There’s no magic solution for many of the problems we face in SQL Server. Whether we are trying to maintain concurrency under high write loads, restore databases quicker, or ensure extremely high availability we need to make trade-offs. Sometimes those tradeoffs are frustrating, and people look to other solutions like NoSQL, not realizing that they are just making different trade-offs.
I see the frustrations and comments constantly on the SQLServerCentral forums, and one recent discussion was no exception. In this particular debate, a user was frustrated by the requirement to copy backup files across the Internet to another location. The transfers were taking too long and the poster were trying to find some magic way of decreasing the transfer time. Increasing the bandwidth, the simplest solution, wasn’t an option, and that usually isn’t easy to do in a corporate environment. The poster seemed to think there had to be some magic way of reducing the time it takes to copy large backup files, and there isn’t any magic solution. The things that help reduce transfer time are often the common things we think of.
Compression is an obvious solution. There are numerous free programs to compress files and even software that will compress the backups as they occur. There are techniques in Windows for speeding up copies, though many are Windows version dependent. Beware, however, since copies from your server might cause you memory issues. However there might be other, more creative solutions that people come up with.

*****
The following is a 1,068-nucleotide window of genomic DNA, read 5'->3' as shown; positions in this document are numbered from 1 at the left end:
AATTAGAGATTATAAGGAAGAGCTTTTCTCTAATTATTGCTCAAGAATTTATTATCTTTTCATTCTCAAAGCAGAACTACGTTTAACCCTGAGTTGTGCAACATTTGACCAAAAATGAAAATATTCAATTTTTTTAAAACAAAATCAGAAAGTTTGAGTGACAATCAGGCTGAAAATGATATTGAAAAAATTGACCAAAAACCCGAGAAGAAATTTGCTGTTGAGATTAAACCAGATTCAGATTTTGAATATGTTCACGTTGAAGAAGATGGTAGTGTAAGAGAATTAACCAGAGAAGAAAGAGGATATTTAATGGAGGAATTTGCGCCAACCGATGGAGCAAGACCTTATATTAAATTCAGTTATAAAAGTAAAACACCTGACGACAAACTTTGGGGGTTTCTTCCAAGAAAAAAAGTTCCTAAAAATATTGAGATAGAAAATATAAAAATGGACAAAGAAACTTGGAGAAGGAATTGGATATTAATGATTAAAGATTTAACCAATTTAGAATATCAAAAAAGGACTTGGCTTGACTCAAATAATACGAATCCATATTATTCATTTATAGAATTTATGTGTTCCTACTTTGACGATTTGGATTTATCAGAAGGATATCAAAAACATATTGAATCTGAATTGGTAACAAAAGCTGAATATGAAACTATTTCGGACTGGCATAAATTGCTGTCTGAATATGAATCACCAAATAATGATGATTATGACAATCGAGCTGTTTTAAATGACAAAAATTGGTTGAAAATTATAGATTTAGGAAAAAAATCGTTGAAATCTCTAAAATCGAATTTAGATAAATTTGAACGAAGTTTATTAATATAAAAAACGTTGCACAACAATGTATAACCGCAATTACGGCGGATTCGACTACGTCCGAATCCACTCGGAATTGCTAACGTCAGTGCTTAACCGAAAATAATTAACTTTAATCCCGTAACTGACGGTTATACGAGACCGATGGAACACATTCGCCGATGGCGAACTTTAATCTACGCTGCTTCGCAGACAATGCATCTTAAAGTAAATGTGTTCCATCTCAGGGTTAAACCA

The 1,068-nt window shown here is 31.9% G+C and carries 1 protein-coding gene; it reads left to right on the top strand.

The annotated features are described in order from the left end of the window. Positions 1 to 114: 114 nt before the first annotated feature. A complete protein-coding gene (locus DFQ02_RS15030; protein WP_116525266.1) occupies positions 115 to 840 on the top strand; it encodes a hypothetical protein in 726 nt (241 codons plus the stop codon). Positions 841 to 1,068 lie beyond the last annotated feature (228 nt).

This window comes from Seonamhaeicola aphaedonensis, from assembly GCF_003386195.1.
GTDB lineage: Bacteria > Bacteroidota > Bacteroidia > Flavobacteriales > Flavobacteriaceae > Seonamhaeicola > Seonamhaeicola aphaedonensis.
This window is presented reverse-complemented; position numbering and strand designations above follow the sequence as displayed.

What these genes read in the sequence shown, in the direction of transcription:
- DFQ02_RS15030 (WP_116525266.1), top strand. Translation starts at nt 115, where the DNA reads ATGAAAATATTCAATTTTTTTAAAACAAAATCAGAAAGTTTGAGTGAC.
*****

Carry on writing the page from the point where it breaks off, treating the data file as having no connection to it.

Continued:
Imagine that you track the transfers, keeping meta data about the process. Perhaps you can find a way to send less data overall the next time. In some sense, this is the idea behind log shipping. If you only send the changes (the transaction log backup), you might save a tremendous amount of time and resources. That assumes, of course, that the changes in a period of time contain less data than the overall database. That might not be the case in some workloads.
There are other services that might help. Imagine that you back up to the cloud, either because you use a tool, feature, or service if your application exists in the cloud. Spinning up a new instance with a copy of that data in the cloud might eliminate the need for transfers completely if the other location can just access the data in the cloud.
I’m sure some of you have other ideas, and I’m sure many of us would like to hear what creative ways you might have for moving data between locations.
The Voice of the DBA Podcast
No podcasts today due to some personal issues. The podcasts should return tomorrow.